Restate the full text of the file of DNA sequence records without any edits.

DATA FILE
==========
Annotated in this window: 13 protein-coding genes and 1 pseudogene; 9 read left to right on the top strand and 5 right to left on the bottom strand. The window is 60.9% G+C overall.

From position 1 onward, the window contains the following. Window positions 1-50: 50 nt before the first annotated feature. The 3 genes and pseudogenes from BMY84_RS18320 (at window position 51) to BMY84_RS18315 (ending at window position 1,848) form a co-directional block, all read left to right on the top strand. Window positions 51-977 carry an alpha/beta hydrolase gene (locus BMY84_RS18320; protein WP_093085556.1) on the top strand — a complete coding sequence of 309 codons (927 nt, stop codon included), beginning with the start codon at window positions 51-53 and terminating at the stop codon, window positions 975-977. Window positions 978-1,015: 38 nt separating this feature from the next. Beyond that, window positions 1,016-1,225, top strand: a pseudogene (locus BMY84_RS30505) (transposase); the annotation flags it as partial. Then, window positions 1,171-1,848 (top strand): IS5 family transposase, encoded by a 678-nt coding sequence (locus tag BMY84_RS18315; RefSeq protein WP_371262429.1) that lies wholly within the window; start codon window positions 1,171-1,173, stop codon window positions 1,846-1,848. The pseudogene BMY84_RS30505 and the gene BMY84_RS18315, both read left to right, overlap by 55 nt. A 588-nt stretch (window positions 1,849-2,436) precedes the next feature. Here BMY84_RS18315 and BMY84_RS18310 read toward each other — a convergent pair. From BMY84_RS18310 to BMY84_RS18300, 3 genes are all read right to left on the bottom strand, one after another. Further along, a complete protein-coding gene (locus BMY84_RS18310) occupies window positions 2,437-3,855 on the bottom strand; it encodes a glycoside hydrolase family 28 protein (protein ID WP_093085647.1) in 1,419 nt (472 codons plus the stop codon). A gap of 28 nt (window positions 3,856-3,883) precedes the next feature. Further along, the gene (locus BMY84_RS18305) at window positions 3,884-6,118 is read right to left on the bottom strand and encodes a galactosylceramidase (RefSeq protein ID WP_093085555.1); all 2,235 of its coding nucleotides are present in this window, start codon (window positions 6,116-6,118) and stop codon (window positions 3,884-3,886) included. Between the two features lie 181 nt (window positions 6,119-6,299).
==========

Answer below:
Annotated in this window: 13 protein-coding genes and 1 pseudogene; 9 read left to right on the top strand and 5 right to left on the bottom strand. The window is 60.9% G+C overall.

From position 1 onward, the window contains the following. Window positions 1-50: 50 nt before the first annotated feature. The 3 genes and pseudogenes from BMY84_RS18320 (at window position 51) to BMY84_RS18315 (ending at window position 1,848) form a co-directional block, all read left to right on the top strand. Window positions 51-977 carry an alpha/beta hydrolase gene (locus BMY84_RS18320; protein WP_093085556.1) on the top strand — a complete coding sequence of 309 codons (927 nt, stop codon included), beginning with the start codon at window positions 51-53 and terminating at the stop codon, window positions 975-977. Window positions 978-1,015: 38 nt separating this feature from the next. Beyond that, window positions 1,016-1,225, top strand: a pseudogene (locus BMY84_RS30505) (transposase); the annotation flags it as partial. Then, window positions 1,171-1,848 (top strand): IS5 family transposase, encoded by a 678-nt coding sequence (locus tag BMY84_RS18315; RefSeq protein WP_371262429.1) that lies wholly within the window; start codon window positions 1,171-1,173, stop codon window positions 1,846-1,848. The pseudogene BMY84_RS30505 and the gene BMY84_RS18315, both read left to right, overlap by 55 nt. A 588-nt stretch (window positions 1,849-2,436) precedes the next feature. Here BMY84_RS18315 and BMY84_RS18310 read toward each other — a convergent pair. From BMY84_RS18310 to BMY84_RS18300, 3 genes are all read right to left on the bottom strand, one after another. Further along, a complete protein-coding gene (locus BMY84_RS18310) occupies window positions 2,437-3,855 on the bottom strand; it encodes a glycoside hydrolase family 28 protein (protein ID WP_093085647.1) in 1,419 nt (472 codons plus the stop codon). A gap of 28 nt (window positions 3,856-3,883) precedes the next feature. Further along, the gene (locus BMY84_RS18305) at window positions 3,884-6,118 is read right to left on the bottom strand and encodes a galactosylceramidase (RefSeq protein ID WP_093085555.1); all 2,235 of its coding nucleotides are present in this window, start codon (window positions 6,116-6,118) and stop codon (window positions 3,884-3,886) included. Between the two features lie 181 nt (window positions 6,119-6,299).